Christian Movie Interviews, News and Reviews

4 Reasons to Watch Patterns of Evidence: The Moses Controversy

  • Michael Foust
4 Reasons to Watch <em>Patterns of Evidence: The Moses Controversy</em>

Filmmaker Timothy Mahoney’s first biblical archaeology film, 2015’s Patterns of Evidence: The Exodus, was so popular that it sold out theaters and led to an encore presentation.Now, Mahoney is ready to release the sequel.

Patterns of Evidence: The Moses Controversy will show in theaters three nights only (March 14, 16, 19) and explore a question almost as old as Scripture: Did Moses write the first five books of the Old Testament?

It is the follow-up movie to the 2015 film that examined the archaeological evidence for the Israelites’ exodus from Egypt.

Crosswalk recently screened The Moses Controversy and spoke with Mahoney. Here are four reasons you should watch it:

1. It Examines a Significant Issue

1. It Examines a Significant Issue

The debate over the Pentateuch’s authorship isn’t trivial, Mahoney says, because it gets to the heart of whether Scripture is trustworthy. Liberal theologians assert that Moses could not have written the Pentateuch because the Hebrew alphabet had not been developed when he was alive. In other words, Moses would not have had a written language to use. These same theologians say it was written hundreds of years after Moses’ death. 

The Bible, though, claims Moses wrote the Pentateuch (Exodus 17:14, Numbers 33:2, Joshua 8:31). 

“God spoke specifically to Moses,” Mahoney told Crosswalk, “and shared with him very important information that actually became the foundation for the Bible -- the Ten Commandments, the origin of the universe, the fall of man, the story of God acting in history and communicating who He was to mankind. All of that is developed in those first five books of the Bible. And not only that, but almost all the other books point back to Moses and reference the writings of Moses. Even Jesus talks about Moses. So, all of those stories are suspect if Moses didn't exist and if he didn't write those first books.”

Photo courtesy: Thinking Man Films

2. It’s Entertaining (and Educational, Too)

2. It’s Entertaining (and Educational, Too)

Mahoney knew little about the debate over Moses’ authorship when he began making the film. He only knew there was disagreement. 

“The surprise for me was uncovering information,” Mahoney said.

Mahoney travels the world to interview scholars on the Left and the Right, asking them to answer each other’s claims. He is part-journalist, part-explorer, part-archaeologist. The viewer learns as Mahoney learns. He is fair.

One “aha” moment takes place when Mahoney discovers that Flinders Petrie (1853-1942), a British archaeologist who is sometimes called the “father of Egyptology,” found evidence suggesting Moses had access to a written alphabet he could have used.

“Did everybody forget what [Petrie] wrote or did they conveniently forget?” Mahoney asked, rhetorically. 

Mainstream scholars often participate in group think and assume their paradigms are true, he added. 

“Sometimes it just takes an outsider to sort of look at things,” Mahoney said. “I'm just raising questions. It's up to the scholars to give us the answers. But then it's up to you as an audience to basically say, do I buy their answer?”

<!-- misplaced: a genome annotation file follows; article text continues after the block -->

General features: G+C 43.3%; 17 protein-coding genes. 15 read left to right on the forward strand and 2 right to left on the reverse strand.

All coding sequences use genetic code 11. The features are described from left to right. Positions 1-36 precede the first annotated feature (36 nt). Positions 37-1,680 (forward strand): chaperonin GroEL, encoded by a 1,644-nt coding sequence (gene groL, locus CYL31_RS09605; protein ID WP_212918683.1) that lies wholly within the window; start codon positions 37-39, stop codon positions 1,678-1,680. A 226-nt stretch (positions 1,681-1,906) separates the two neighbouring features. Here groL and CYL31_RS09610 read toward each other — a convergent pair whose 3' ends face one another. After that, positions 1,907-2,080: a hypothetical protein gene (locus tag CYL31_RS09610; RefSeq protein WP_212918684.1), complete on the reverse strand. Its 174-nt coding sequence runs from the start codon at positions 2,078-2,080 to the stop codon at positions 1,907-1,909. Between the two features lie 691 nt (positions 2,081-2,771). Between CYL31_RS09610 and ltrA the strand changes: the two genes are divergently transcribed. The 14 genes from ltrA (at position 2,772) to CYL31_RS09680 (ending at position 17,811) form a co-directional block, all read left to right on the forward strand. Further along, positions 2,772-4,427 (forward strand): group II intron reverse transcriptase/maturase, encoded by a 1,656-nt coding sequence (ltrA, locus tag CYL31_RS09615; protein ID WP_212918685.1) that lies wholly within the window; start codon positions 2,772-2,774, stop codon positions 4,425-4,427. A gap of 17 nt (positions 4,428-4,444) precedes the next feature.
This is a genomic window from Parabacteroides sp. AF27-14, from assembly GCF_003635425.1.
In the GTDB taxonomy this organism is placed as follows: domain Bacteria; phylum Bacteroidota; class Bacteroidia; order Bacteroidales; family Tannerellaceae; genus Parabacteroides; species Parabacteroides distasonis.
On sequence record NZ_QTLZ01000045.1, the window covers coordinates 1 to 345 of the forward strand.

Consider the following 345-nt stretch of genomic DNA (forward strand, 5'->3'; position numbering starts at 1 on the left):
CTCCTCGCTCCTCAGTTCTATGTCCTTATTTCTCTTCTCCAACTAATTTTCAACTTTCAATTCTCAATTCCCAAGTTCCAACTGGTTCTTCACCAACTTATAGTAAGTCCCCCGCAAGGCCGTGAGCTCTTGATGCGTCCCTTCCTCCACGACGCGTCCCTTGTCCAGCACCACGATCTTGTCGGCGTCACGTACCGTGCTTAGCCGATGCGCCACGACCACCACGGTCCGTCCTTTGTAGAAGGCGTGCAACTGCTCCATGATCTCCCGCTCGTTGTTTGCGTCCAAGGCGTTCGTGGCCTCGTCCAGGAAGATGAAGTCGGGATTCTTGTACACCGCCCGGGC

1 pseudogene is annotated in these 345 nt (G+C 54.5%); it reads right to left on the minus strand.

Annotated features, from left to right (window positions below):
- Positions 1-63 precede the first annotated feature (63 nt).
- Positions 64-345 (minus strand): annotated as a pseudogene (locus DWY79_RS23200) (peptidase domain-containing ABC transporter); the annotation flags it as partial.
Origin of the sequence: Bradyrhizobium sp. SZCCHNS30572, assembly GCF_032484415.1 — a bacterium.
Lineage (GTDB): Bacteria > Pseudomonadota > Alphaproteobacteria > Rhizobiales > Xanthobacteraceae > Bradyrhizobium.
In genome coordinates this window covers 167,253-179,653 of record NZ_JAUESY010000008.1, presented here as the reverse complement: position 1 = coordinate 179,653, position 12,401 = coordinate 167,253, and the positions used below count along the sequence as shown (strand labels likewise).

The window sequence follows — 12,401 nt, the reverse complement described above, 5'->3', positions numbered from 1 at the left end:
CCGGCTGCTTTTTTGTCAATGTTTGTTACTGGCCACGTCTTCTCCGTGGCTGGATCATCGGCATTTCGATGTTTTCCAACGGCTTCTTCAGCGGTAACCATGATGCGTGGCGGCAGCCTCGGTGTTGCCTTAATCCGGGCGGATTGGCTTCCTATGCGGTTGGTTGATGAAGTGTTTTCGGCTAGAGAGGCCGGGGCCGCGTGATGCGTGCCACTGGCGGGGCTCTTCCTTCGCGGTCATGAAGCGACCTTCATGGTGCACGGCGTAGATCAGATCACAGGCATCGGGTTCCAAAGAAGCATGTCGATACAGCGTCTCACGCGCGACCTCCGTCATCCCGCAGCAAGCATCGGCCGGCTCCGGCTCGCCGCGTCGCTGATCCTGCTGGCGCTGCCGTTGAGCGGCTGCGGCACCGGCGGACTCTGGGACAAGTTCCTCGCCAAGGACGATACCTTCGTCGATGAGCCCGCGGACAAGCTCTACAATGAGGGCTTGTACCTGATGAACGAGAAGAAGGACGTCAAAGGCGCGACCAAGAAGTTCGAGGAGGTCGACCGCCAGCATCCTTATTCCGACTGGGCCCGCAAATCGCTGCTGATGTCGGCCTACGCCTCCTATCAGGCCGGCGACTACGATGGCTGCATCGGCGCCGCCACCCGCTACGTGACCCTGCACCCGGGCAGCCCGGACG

Photo courtesy: Thinking Man Films

3. It Simplifies the Complex

3. It Simplifies the Complex

You don’t have to purchase a three-ring binder and a box of pencils before watching The Moses Controversy. This isn’t a classroom. 

Still, you’ll learn a lot, as Mahoney uses plain language and easy-to-understand graphics to simplify complicated concepts. I knew nothing about the history of the Hebrew language before watching it. Heck, I didn’t even know there was a controversy over the origin of the Hebrew alphabet. But when the credits rolled, I understood the debate.  

Mahoney is like a good college professor: He presents the problem, makes you think it’s unsolvable, and then offers the solution. After I watched the first half of The Moses Controversy, I was skeptical Mahoney could put it all back together. But he did.

Photo courtesy: Thinking Man Films

4. It Strengthens Your Faith

4. It Strengthens Your Faith

We’re living in a day when skepticism abounds: The percentage of adults who claim they have no religion has doubled since 2005 and increased tenfold in the past 50 years, according to Gallup.

That’s one reason movies like Patterns of Evidence: The Moses Controversy are needed. It provides answers to people who are prone to doubt. It also equips Christians with the tools needed to have a grace-filled educated conversation with their neighbors.

As Mahoney proves, we shouldn’t be afraid to ask tough questions. Discovering the answers only strengthens our faith. For example, Mahoney raises a tantalizing possibility: Was the first alphabet invented at the same time the Pentateuch was written? And if so, did God orchestrate the whole process, simply to record his words in what we now know as the Bible?  

“Was this fantastic tool of an alphabet more than just a coincidence? Because behind that was a book that utilized it to communicate its message more than any the other book – the Bible,” Mahoney said. “And that is what I came away going: What if?”  

Learn more at PatternsOfEvidence.com.

Michael Foust is a freelance writer. Visit his blog, MichaelFoust.com.

Photo courtesy: Thinking Man Films





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